catchThis just in: if the Niners had won only eight more games last season – or if it was 1981 – they’d be Super Bowl champs today. Super Bowl champs today!

Hard to believe, but Maviglio was just getting warmed up:

This election was not about the soul of the Democratic Party. It was a craven political strategy designed by corporate special interests and Republicans to clear the field of credible Republican candidates and then spend records amount of money to keep Democrats away from the polls.

No word yet on the craven political strategy designed by labor special interests and Democrats.

Calbuzz gets results: The plain fact is, the anti-Glazer crusaders clumsily and consistently misplayed their hand, as we explained, with vigor and blinding insight, six weeks before the election:

Those are valid reasons to oppose Glazer, Orinda mayor and Gov. Jerry Brown’s longtime political strategist, and to support Assemblywoman Susan Bonilla, the other Democrat in the May 19 run-off election in Senate District 7….

(But) Steve Glazer is a lifelong progressive, pro-choice, pro-environment, pro-working class, Jerry Brown Democrat. The campaign to brand him as a traitor to Democratic values is beyond scurrilous.

tonyquinnThe best post-election piece we saw is at Fox and Hounds, where Tony Quinn penned a spot-on analysis attributing the result to labor’s failure to understand the top-two primary, its over-reliance on sleazy, old-school mailers and its apparent inability to comprehend that most district voters agree with Glazer on outlawing BART strikes.

Mindful of the millions they spend electing Democrats, the public employee unions expect legislators to act like the old Soviet-era nomenklatura, compliant toadies who do what they are told. So when one gets out of line it’s a big deal.  Democratic special election candidate Steve Glazer dared do so, and labor spent $3.5 million trying to keep him out of the State Senate.  Last night Glazer won… with and labor lost.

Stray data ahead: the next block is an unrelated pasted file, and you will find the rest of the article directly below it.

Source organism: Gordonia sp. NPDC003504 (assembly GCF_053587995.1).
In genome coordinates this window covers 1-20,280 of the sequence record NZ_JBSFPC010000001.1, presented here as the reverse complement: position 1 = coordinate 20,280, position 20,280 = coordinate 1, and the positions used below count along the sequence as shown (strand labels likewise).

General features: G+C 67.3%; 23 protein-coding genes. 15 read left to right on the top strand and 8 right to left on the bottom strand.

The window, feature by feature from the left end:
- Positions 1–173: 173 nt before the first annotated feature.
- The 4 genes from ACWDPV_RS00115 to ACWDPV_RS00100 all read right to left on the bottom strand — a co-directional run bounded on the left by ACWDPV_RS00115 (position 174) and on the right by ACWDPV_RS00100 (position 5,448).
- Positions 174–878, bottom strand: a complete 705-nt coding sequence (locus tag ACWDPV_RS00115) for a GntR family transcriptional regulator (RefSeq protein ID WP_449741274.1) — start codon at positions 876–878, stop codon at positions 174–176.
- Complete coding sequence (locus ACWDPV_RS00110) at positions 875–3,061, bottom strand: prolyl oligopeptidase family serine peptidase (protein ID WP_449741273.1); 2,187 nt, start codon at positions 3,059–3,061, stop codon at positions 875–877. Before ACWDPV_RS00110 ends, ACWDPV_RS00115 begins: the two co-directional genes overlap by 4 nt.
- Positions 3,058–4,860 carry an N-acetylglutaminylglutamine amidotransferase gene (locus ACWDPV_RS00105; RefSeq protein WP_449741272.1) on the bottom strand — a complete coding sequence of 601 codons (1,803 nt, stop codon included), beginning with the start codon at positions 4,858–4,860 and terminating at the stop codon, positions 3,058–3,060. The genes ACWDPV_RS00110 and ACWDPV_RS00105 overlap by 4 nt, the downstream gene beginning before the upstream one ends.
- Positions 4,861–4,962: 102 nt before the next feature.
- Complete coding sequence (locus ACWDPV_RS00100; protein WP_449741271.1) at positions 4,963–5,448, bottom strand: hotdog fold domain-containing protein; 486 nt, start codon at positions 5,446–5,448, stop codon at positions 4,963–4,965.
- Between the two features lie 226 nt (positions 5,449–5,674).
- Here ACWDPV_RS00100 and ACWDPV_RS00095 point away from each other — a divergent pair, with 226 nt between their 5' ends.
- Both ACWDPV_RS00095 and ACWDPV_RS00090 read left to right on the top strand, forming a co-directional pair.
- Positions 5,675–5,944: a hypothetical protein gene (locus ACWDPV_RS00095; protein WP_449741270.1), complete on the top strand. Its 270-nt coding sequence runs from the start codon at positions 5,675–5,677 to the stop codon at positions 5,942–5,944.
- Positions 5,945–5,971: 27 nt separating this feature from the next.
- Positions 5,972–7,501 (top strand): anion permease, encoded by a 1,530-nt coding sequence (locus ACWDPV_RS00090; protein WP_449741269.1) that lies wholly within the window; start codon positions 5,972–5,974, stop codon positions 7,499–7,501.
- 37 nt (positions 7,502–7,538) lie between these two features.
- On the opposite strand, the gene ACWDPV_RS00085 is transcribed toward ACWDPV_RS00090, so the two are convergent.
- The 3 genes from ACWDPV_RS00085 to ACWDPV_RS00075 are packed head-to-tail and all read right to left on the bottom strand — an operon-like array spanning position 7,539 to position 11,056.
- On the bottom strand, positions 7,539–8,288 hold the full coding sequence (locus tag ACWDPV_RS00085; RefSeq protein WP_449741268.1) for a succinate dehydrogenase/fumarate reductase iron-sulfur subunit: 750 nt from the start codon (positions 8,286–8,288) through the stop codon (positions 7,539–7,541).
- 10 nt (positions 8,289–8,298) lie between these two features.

Nice touch, that nomenklatura, Tony.

Further reading: Steve Greenhut’s comparison of the Bay Area 7th district race to an Orange County Assembly special; Cathy Decker’s take on how Steve Westly’s bid for governor may look like Glazer’s senate campaign; and John Wildermuth’s good piece on how Maviglio-style pissing and moaning “ignore(s) the changes taking place in California elections” are all worth checking out on this very important race.

art_pulaskiEating their own: Glazer’s win came amid signs of a certain political desperation by labor. For starters, organizers felt compelled to run a GOTV phone bank backing his rival, Susan Bonilla, during 17.5 of the 30 hours of activities at last weekend’s state convention. And they listed it in the official convention program.

Then Art Pulaski, Executive Secretary-Treasurer and CEO of the California Labor Federation, in his convention speech attacked by name Rep. Ami Bera of Elk Grove, for not opposing President Obama’s controversial Pacific trade legislation, the only California Democrat to take that stance.

“It’s time to call them out,” Pulaski said angrily, claiming Bera had “bowed to corporate interests and kneels at the altar of profits.”

“Our message is this – you’re choosing sides,” he thundered, adding that come next election, “we’ll choose sides” against Bera.